Mrs Edward Scott Robert was born as Elisabeth Walton McMillan in Pittsburgh, Pennsylvania on 5 August 1868.
She was the youngest child of John Quincy McMillan (1826-1882), a clergyman, and Elisabeth Catherine Walton (1832-1923), natives of Chester, South Carolina and Virginia respectively. She had two siblings: Lydia Jeanette (b. 1853) and Daniel Walton (1859-1901). Elisabeth and her family appear on the 1870 census living in Pittsburgh. Following the death of her father in 1882 her mother never remarried and lived much of the rest of her life with Elisabeth until her death in 1923.
She was married on 13 February 1895 to George Alexander Madill (b. 29 June 1838), a distinguished Pennsylvanian-born jurist of Irish parentage, and she was his second wife and twenty years his junior. His first marriage was to Julia Peck (1840-1893) and with her had two sons: George (1867-1889) and Charles (1873-1916). Elisabeth and George settled together in St Louis, Missouri and had only one child, a daughter named Georgette Alexandra (b. 1896); the family appear on the 1900 census as residents of 4140 Lindell Boulevard in St Louis.
George Madill died on 11 December 1901 and Elisabeth was remarried in a low-key ceremony on 3 January 1904 to Edward Scott Robert (b. 31 October 1858), a lawyer originally hailing from Albemarle, Virginia who had been a close associate and friend of her first husband and a pallbearer at his funeral. The two continued to make their home in St Louis, appearing on the 1910 census still living at 4140 Lindell Boulevard before she was widowed for the second time on 13 December 1911.
Elisabeth and her daughter, hoping to quell their sorrows, decided to take a vacation to Europe. For their return to America they boarded the Titanic at Southampton as first class passengers (ticket number 24160 which cost £211, 6s, 9d). Travelling with her was her maid Emilie Kreuchen and her niece Elisabeth Walton Allen, the daughter of her sister Lydia. Miss Robert occupied cabin B3.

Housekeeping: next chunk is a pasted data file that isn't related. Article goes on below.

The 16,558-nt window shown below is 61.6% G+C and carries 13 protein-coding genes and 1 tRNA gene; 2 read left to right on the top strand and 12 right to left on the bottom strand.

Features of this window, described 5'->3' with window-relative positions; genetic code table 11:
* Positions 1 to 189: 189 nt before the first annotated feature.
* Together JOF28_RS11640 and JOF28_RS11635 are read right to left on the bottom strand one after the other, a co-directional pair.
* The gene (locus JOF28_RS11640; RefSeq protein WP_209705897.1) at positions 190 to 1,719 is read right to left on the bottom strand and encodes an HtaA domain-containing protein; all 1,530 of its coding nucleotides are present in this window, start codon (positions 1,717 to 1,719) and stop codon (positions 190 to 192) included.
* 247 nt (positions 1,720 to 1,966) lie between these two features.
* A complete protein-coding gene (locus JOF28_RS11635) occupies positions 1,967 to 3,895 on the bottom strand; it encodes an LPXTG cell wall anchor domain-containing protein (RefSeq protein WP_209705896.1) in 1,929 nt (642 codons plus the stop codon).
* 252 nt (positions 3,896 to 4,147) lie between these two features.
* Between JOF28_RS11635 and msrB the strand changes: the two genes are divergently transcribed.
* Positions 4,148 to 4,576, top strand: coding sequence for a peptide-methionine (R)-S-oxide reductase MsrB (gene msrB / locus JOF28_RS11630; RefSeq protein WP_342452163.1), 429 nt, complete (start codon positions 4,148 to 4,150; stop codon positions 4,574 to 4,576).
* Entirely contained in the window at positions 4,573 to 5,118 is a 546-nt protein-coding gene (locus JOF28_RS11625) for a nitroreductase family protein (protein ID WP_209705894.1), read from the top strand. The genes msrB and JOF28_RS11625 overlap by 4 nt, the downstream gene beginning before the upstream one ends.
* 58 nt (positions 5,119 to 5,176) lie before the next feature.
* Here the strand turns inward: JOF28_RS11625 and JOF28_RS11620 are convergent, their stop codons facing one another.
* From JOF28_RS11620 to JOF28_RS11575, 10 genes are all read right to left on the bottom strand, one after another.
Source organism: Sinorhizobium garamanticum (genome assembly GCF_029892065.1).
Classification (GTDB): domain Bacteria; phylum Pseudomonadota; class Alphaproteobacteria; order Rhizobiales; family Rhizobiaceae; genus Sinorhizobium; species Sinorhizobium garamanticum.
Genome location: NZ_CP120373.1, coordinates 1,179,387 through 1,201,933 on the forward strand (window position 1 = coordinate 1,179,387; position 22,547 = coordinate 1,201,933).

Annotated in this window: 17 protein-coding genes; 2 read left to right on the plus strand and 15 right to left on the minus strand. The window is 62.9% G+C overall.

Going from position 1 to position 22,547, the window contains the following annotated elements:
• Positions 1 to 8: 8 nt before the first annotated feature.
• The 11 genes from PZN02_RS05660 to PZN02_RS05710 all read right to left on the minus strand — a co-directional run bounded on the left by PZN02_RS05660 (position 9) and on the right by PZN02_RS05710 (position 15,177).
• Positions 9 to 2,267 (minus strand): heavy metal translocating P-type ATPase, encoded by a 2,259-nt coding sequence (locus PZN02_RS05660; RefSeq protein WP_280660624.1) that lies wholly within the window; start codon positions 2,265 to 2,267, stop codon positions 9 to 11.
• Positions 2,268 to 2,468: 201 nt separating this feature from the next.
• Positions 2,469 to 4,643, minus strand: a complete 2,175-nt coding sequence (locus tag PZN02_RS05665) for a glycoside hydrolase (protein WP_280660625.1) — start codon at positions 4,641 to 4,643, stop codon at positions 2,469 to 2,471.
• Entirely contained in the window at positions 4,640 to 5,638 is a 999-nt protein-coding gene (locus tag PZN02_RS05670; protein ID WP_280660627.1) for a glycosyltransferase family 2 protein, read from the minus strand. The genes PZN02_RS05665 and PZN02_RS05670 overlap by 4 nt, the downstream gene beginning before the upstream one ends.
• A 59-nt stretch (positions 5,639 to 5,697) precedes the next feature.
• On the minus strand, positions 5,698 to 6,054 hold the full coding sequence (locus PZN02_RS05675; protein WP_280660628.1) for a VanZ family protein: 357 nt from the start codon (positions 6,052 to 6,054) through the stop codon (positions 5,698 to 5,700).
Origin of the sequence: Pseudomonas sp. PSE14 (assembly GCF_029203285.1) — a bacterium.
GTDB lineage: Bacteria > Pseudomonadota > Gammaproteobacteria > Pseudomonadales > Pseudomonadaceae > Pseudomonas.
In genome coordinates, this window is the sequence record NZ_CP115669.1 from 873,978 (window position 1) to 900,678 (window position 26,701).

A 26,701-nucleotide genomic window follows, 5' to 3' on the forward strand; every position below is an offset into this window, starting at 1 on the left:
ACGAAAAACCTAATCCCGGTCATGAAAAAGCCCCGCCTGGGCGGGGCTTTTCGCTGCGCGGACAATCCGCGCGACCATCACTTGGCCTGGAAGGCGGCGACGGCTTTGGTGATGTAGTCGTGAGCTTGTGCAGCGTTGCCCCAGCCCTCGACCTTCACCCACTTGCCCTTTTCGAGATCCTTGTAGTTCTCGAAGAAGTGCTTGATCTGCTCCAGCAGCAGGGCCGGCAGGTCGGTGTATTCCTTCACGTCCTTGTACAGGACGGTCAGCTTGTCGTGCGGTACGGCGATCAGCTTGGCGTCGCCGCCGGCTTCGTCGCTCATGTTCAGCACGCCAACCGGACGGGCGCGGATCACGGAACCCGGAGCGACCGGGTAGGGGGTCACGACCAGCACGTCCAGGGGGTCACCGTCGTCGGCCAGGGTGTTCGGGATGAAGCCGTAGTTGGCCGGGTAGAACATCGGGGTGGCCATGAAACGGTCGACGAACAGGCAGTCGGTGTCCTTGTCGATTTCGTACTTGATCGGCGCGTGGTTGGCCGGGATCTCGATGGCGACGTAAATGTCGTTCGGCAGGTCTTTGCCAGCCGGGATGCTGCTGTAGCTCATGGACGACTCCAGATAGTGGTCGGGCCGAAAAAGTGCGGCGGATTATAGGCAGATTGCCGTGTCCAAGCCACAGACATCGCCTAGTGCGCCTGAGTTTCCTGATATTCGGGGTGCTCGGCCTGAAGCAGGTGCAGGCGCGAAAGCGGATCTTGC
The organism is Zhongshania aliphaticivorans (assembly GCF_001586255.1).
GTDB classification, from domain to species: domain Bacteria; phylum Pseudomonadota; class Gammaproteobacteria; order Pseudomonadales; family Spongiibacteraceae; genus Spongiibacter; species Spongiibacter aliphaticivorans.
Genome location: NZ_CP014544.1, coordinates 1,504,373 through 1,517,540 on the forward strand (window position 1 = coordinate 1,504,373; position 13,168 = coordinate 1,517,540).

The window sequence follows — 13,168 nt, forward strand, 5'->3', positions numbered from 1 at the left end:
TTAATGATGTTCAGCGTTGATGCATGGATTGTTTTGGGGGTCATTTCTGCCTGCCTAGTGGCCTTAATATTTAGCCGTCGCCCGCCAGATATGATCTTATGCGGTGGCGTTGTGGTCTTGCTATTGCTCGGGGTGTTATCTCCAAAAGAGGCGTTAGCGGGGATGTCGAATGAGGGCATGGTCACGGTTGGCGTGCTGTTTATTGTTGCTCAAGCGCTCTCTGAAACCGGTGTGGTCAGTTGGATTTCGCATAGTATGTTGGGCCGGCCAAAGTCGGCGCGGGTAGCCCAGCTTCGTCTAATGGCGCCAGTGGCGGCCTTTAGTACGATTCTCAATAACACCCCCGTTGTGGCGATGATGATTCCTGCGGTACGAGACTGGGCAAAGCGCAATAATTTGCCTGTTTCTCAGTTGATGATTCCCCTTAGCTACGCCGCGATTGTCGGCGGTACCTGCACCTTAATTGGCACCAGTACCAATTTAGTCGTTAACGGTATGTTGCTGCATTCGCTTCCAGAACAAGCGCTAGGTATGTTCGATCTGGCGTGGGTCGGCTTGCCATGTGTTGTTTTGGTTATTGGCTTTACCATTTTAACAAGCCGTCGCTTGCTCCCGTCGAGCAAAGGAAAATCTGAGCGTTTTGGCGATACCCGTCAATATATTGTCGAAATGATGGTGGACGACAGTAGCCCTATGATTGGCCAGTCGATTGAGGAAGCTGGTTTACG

The four ladies were rescued in lifeboat 2.
Elisabeth Robert in 1917
Elisabeth never remarried and continued to be a frequent traveller well into old age, visiting Japan and China amongst other destinations; her 1917 passport describes her as standing at 5' 6" and with light-brown/grey hair, hazel eyes, with a medium forehead and a fair complexion. Her address at the time was still 4140 Lindell Boulevard, St Louis. She travelled aboard the Olympic at least twice; once in August 1930 and another time in September 1932, both times stating her residence as Clarkesville, Missouri. In 1939 she was listed as a passenger aboard the Queen Mary. In October 1953 she and her daughter Georgette Mattei were passengers aboard the second Mauretania.
By the time of the 1930 census Elisabeth was living with her long-term housekeeper Laura Belle Harris (1863-1942) in Calument, Missouri. She was heavily involved in charitable projects, particularly those supporting young people and children, and she was one of the organisers of the YWCA in 1892 and she established the Underage Free Kindergarten in St Louis. Later she assisted in establishing a school for African-American children. She spent her last days living in Clarkesville, Missouri where she owned an estate.
Elisabeth Robert in 1919
Elisabeth died on 15 January 1956 aged 87 in the Jewish Hospital in St Louis following a heart attack. She and her family are buried in Bellefontaine Cemetery in St Louis. Mrs Robert, always especially kind and thoughtful of her family's servants, took the highly unusual step of seeing to it that when three of her African-American servants died (Katherine Harris in 1937, Laura Belle Harris in 1942, and Viola Harris Douglas in 1945) the women were buried with the rest of the Madill family in Bellefontaine.
( © Rob Ottmers, USA)